There really wasn’t a lot of reason at halftime of the Seahawks’ first game this year against the Rams to imagine what lay ahead.

The Seahawks trailed 17-13 but it felt a lot worse as the Rams scored on drives of 70, 77 and 93 yards in gaining 275 yards overall, averaging 7.4 per play.

That included the Rams averaging 5 yards per rush and quarterback Jared Goff completing 17 of 22 passes for 221 yards. Other than Goff losing a fumble on a Jamal Adams blitz and strip sack, the Rams had pretty much done whatever they wanted on offense in the first two quarters — pretty much as most teams had in the eight games the Seahawks had played before that point.

The Seahawks entered that game allowing an average of 455 yards — last in the NFL and on pace to break the average of 440 by the 2011 Saints that is the worst in NFL history — and 30.4 points, 30th in the NFL.

The first half of the first game against the Rams seemed like more of the same.

There really wasn’t any reason after the Rams’ first possession of the second half to imagine what lay ahead, either.


After stopping Seattle on its first possession, the Rams took over at their 12 and in 14 plays drove for another TD — a drive that actually went 95 yards due to penalties.

But at that point, with the Seahawks trailing 23-13, having allowed 363 yards on just six possessions and less than 42 minutes of game time, something clicked.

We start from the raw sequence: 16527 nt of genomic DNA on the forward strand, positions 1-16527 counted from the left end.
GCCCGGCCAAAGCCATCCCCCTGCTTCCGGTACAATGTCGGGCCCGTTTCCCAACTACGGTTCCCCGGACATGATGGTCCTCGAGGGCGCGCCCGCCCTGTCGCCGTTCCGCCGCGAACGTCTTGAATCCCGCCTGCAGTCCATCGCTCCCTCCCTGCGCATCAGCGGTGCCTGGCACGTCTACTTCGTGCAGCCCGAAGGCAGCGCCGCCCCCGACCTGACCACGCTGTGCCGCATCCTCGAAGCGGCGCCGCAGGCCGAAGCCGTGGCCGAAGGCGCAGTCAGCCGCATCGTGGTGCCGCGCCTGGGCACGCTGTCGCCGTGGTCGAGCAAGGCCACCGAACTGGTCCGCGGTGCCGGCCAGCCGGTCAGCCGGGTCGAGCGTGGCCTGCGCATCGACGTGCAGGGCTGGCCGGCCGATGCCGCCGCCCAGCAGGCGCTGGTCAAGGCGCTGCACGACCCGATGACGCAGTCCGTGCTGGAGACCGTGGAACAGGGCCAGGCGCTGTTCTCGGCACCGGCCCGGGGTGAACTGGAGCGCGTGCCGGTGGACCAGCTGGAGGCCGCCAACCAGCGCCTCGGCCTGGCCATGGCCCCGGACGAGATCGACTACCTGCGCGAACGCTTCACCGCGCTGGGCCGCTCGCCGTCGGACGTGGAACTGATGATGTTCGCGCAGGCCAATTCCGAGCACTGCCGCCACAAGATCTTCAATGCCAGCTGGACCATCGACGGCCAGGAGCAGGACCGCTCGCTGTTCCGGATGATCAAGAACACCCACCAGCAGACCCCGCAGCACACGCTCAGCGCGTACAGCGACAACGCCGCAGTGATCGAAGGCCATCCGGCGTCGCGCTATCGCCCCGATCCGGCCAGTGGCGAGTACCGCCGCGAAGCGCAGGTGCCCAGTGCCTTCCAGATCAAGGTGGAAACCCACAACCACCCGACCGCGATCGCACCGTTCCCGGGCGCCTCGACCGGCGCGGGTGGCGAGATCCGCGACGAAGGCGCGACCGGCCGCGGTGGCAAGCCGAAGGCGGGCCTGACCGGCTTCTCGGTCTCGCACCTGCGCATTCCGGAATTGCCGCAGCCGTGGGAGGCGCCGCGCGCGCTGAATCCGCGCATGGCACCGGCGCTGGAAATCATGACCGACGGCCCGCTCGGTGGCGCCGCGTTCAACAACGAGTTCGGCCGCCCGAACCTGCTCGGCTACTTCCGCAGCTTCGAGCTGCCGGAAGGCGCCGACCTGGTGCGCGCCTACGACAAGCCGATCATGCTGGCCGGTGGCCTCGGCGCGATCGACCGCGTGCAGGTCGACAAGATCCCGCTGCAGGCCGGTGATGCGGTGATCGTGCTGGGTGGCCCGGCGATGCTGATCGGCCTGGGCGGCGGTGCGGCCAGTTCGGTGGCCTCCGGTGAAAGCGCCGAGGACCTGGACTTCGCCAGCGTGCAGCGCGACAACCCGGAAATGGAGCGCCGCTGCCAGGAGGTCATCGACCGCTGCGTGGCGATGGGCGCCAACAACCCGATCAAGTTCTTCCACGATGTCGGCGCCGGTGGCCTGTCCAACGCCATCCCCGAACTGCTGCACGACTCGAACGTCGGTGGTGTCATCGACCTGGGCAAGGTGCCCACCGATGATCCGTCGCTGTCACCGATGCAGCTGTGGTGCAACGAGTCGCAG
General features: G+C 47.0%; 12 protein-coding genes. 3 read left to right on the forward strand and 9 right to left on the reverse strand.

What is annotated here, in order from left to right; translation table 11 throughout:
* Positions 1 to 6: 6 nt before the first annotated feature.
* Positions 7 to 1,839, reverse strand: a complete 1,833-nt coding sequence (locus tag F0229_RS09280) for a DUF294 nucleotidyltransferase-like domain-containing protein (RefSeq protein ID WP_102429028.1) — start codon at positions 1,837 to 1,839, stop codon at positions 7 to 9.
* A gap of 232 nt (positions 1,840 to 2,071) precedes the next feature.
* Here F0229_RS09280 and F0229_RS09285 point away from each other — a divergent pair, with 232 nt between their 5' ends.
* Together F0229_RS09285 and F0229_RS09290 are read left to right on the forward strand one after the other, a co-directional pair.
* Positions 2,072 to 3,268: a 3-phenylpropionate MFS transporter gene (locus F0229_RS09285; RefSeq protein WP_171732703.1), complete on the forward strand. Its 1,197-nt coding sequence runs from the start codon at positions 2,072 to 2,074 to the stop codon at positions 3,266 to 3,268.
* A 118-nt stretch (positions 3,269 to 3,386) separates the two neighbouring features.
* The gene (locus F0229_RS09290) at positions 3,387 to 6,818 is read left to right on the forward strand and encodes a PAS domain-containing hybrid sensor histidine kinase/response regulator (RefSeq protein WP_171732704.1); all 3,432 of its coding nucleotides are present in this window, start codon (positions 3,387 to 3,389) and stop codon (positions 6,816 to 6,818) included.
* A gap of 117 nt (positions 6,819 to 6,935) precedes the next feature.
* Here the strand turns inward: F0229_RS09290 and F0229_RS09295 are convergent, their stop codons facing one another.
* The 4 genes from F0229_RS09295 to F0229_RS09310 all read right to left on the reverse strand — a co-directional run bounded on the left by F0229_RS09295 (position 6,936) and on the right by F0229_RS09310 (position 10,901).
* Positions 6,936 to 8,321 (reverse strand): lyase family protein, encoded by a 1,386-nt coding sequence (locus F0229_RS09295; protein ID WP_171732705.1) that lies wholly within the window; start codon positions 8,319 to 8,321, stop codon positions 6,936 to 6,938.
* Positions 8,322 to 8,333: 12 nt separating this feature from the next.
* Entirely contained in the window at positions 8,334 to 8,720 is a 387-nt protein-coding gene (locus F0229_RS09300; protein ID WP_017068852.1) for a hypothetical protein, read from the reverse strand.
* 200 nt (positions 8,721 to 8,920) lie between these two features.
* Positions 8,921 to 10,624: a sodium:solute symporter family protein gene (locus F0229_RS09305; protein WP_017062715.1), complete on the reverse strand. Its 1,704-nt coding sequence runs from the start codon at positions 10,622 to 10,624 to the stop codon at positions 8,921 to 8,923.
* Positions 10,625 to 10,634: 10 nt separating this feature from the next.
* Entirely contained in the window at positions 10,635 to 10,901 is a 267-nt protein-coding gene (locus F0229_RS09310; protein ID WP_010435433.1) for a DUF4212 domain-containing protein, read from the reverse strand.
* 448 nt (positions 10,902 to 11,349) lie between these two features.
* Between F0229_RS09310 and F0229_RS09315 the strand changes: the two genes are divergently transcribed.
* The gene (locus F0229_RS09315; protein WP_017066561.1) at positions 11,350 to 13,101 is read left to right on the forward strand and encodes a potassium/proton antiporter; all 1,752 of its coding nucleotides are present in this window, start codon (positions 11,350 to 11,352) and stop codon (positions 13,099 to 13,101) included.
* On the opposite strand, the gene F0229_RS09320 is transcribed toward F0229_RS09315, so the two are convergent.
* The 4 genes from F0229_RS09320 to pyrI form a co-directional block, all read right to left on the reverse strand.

Since then, a team on pace to go down as one of the worst in NFL history  suddenly became one of the best defenses in the league.

The Seahawks didn’t allow another point to the Rams that day and in the five games since have given up an average of just 16 points a game — the lowest in the NFL and seven points fewer than the Seahawks had allowed in any single game to that point.

So what happened?

As the Seahawks get set for another game against the Rams, one that on Sunday will probably decide the NFC West — a win clinches the division for the Seahawks — it’s worth reviewing.

According to defensive coordinator Ken Norton Jr., the Seahawks had something of a moment of reckoning at halftime.


“It was one of those moments where you’ve got to decide if you’re going to handle the storm,’’ Norton said this week in a Zoom session with media. “If you’re going to handle all the things that are happening or if you’re going to give into it. And the guys really came together. It was a game that we really felt like the second half that it was one of those moments that the guys really came together and really understood what the plan was, really played and communicated together. And I think from that point on it’s been pretty solid.’’

Indeed, Seattle held the Rams to just 19 yards on the final 19 plays of the game. One could point out that on two of the plays, the Rams were their own worst enemy, something that has been a theme for a team that is 9-5 despite ranking eighth in offense and first in defense. 

On one of those four series, Josh Reynolds dropped a pass in the open for what would have been a big gain. On another, Goff misfired on a pass to a wide open Tyler Higbee on a play that might have put the Rams inside Seattle’s 10.

But numbers are what they are — a Seahawks team still allowing 387 yards per game and ranked 26th in the NFL hasn’t allowed more than 353 in the five games since the loss to the Rams, and no more than 314 in the past four.

Playing offenses such as the Eagles, Jets and Washington certainly has helped.